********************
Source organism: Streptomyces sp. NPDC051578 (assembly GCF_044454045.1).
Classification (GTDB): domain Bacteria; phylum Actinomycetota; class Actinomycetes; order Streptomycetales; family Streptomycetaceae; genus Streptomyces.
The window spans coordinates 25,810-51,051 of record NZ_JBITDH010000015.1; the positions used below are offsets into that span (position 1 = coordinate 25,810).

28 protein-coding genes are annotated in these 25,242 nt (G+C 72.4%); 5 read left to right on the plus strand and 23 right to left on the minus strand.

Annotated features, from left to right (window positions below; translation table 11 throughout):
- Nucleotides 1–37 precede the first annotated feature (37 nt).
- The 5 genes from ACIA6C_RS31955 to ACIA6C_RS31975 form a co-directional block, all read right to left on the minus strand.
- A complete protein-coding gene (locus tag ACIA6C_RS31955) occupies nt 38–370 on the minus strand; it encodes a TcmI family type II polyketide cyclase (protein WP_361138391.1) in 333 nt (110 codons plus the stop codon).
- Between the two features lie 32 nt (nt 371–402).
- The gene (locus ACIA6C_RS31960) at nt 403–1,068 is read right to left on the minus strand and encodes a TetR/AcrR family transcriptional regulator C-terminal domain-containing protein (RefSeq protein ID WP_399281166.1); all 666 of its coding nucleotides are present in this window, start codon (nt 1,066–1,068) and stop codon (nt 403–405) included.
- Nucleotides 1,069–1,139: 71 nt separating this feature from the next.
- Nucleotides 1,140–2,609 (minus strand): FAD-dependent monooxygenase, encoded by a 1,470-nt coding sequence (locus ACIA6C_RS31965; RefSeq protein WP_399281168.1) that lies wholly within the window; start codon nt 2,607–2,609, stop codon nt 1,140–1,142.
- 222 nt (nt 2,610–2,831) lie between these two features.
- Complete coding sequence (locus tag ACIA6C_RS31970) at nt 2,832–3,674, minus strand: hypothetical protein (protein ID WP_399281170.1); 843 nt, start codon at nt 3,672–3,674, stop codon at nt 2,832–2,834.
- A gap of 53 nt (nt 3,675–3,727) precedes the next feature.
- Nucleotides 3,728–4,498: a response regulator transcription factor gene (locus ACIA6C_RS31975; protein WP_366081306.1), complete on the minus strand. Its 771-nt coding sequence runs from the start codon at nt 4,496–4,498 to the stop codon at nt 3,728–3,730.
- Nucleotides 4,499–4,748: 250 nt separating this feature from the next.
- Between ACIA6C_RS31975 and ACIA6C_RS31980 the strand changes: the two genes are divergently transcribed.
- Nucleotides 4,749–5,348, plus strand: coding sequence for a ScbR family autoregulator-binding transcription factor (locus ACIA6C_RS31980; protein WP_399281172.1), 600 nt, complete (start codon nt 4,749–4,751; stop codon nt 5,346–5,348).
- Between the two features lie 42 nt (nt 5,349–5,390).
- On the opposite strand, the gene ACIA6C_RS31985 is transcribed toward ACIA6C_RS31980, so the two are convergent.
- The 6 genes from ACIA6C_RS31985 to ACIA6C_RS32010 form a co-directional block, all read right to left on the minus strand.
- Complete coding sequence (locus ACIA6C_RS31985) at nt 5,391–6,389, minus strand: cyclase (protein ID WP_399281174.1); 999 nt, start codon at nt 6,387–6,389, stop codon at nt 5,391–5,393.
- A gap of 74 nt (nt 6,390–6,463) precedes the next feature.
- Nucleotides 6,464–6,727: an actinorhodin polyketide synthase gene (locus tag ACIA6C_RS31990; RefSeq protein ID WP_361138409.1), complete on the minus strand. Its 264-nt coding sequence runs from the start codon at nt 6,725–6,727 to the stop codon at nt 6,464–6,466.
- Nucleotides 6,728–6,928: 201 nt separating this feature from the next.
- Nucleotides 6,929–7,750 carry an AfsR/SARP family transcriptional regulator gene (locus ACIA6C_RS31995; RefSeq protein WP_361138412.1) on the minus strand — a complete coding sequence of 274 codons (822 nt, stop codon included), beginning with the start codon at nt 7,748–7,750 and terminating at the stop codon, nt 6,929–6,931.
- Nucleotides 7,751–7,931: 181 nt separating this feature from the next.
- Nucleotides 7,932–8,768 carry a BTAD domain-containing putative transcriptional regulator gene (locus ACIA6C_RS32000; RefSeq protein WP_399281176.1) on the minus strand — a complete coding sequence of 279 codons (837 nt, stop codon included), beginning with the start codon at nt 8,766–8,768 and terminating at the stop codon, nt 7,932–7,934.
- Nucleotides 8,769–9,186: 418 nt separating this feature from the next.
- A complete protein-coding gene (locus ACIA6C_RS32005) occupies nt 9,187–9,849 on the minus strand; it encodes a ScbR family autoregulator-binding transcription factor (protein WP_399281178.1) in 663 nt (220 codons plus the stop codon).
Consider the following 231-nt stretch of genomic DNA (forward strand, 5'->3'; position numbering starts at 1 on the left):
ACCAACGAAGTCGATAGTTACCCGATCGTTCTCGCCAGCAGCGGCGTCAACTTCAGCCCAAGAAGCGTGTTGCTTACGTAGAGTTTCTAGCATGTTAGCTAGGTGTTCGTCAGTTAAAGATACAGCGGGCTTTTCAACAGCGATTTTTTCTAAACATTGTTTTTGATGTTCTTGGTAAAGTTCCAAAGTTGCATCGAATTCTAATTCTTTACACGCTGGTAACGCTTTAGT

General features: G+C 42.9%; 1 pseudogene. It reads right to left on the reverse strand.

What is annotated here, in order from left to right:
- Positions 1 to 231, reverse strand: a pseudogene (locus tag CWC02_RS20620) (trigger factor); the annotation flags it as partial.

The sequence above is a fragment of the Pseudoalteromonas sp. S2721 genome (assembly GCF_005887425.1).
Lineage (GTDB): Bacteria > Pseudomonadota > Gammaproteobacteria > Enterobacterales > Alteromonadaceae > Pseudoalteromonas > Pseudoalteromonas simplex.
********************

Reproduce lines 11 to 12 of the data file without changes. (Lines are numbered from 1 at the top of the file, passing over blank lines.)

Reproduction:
- Nucleotides 1,069–1,139: 71 nt separating this feature from the next.
- Nucleotides 1,140–2,609 (minus strand): FAD-dependent monooxygenase, encoded by a 1,470-nt coding sequence (locus ACIA6C_RS31965; RefSeq protein WP_399281168.1) that lies wholly within the window; start codon nt 2,607–2,609, stop codon nt 1,140–1,142.